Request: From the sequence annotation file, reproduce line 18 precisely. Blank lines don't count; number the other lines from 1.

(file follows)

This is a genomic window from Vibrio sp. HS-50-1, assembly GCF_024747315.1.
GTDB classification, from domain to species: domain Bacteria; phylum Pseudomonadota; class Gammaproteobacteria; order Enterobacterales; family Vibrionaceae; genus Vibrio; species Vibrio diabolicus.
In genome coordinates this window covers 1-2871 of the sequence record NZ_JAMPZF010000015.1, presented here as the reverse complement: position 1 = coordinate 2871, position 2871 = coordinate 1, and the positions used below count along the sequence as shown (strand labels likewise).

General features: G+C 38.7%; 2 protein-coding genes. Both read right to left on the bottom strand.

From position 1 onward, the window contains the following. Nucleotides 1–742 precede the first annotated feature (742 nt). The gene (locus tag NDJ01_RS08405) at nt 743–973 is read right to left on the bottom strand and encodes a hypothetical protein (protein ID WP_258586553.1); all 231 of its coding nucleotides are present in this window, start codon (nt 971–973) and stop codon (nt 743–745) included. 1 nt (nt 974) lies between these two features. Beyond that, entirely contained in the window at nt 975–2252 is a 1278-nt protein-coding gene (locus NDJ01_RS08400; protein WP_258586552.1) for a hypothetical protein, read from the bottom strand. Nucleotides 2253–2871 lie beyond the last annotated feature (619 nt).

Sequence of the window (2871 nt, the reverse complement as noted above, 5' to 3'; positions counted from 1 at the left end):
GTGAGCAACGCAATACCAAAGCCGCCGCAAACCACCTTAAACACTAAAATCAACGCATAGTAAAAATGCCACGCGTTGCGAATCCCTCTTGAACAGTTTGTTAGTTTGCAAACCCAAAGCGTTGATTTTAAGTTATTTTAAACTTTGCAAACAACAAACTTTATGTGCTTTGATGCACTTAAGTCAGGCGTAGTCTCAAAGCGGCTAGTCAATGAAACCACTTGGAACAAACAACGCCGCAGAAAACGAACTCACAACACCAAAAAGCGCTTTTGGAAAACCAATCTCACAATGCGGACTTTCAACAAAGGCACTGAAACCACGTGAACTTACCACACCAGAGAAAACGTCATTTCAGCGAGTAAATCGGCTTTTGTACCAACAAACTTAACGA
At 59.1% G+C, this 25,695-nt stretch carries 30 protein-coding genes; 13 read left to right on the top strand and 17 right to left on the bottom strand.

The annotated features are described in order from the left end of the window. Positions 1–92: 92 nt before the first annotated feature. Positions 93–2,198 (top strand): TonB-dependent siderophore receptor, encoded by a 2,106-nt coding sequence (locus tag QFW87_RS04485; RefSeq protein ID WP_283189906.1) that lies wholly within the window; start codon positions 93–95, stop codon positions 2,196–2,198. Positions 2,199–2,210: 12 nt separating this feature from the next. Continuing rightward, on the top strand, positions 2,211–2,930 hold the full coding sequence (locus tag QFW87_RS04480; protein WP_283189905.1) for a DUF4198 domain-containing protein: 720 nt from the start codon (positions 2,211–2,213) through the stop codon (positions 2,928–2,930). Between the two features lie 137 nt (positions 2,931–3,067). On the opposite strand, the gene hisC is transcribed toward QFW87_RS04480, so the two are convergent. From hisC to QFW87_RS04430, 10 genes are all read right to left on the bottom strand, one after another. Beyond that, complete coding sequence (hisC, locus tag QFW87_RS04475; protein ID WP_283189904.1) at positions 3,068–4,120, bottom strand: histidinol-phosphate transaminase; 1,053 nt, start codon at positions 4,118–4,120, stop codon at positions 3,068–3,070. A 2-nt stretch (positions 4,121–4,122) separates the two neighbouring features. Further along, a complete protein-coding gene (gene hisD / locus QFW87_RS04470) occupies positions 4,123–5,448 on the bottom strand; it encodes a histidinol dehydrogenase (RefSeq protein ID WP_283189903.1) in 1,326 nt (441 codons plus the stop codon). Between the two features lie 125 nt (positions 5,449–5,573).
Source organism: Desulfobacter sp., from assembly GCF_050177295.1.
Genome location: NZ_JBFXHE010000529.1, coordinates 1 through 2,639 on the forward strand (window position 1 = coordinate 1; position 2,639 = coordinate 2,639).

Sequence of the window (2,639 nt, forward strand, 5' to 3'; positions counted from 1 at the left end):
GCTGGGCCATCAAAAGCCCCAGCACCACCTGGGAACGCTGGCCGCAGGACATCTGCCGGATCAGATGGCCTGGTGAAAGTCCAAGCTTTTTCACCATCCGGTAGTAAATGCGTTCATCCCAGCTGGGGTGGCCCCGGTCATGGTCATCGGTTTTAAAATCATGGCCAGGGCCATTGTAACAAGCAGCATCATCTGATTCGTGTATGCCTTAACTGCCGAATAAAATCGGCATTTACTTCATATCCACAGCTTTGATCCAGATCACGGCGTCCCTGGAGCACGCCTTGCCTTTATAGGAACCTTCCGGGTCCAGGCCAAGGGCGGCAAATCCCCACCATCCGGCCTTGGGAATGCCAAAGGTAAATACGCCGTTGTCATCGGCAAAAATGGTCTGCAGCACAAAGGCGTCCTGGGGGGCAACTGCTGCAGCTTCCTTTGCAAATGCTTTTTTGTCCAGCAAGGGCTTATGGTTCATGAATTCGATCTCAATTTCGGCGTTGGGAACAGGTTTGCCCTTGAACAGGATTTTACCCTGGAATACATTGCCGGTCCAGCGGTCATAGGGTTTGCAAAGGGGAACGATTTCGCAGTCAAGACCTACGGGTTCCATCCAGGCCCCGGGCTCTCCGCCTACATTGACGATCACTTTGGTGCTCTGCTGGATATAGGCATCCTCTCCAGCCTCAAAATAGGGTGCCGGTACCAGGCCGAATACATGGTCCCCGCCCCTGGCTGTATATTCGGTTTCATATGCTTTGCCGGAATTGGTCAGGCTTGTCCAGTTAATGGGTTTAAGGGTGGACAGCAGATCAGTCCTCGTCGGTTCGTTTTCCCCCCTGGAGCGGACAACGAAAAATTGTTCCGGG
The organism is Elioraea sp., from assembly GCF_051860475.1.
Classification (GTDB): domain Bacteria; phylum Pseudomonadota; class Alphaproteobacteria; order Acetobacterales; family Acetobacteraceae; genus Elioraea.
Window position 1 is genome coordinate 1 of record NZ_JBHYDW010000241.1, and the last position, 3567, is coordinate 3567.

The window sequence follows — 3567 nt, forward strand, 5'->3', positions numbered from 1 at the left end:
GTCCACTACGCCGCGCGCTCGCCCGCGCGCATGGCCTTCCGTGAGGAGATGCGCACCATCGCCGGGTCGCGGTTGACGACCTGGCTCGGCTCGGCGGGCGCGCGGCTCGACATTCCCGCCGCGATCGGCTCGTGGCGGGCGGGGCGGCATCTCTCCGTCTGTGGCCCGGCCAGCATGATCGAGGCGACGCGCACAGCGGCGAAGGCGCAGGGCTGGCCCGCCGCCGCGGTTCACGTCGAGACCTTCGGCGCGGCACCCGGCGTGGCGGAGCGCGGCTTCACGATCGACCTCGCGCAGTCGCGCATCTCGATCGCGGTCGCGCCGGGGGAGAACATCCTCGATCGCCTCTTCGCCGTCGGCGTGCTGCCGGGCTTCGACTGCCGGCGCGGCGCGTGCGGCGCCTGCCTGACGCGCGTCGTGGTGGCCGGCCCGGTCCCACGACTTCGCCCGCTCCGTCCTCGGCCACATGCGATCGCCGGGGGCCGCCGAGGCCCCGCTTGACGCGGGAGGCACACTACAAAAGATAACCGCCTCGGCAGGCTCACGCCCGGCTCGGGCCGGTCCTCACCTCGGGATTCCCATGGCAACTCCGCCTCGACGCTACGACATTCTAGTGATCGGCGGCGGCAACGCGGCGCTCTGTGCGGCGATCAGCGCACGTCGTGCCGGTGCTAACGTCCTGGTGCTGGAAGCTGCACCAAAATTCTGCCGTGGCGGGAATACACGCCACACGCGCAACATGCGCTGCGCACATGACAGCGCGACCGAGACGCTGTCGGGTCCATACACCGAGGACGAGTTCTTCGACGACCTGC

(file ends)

GTCCACTACGCCGCGCGCTCGCCCGCGCGCATGGCCTTCCGTGAGGAGATGCGCACCATCGCCGGGTCGCGGTTGACGACCTGGCTCGGCTCGGCGGGCGCGCGGCTCGACATTCCCGCCGCGATCGGCTCGTGGCGGGCGGGGCGGCATCTCTCCGTCTGTGGCCCGGCCAGCATGATCGAGGCGACGCGCACAGCGGCGAAGGCGCAGGGCTGGCCCGCCGCCGCGGTTCACGTCGAGACCTTCGGCGCGGCACCCGGCGTGGCGGAGCGCGGCTTCACGATCGACCTCGCGCAGTCGCGCATCTCGATCGCGGTCGCGCCGGGGGAGAACATCCTCGATCGCCTCTTCGCCGTCGGCGTGCTGCCGGGCTTCGACTGCCGGCGCGGCGCGTGCGGCGCCTGCCTGACGCGCGTCGTGGTGGCCGGCCCGGTCCCACGACTTCGCCCGCTCCGTCCTCGGCCACATGCGATCGCCGGGGGCCGCCGAGGCCCCGCTTGACGCGGGAGGCACACTACAAAAGATAACCGCCTCGGCAGGCTCACGCCCGGCTCGGGCCGGTCCTCACCTCGGGATTCCCATGGCAACTCCGCCTCGACGCTACGACATTCTAGTGATCGGCGGCGGCAACGCGGCGCTCTGTGCGGCGATCAGCGCACGTCGTGCCGGTGCTAACGTCCTGGTGCTGGAAGCTGCACCAAAATTCTGCCGTGGCGGGAATACACGCCACACGCGCAACATGCGCTGCGCACATGACAGCGCGACCGAGACGCTGTCGGGTCCATACACCGAGGACGAGTTCTTCGACGACCTGC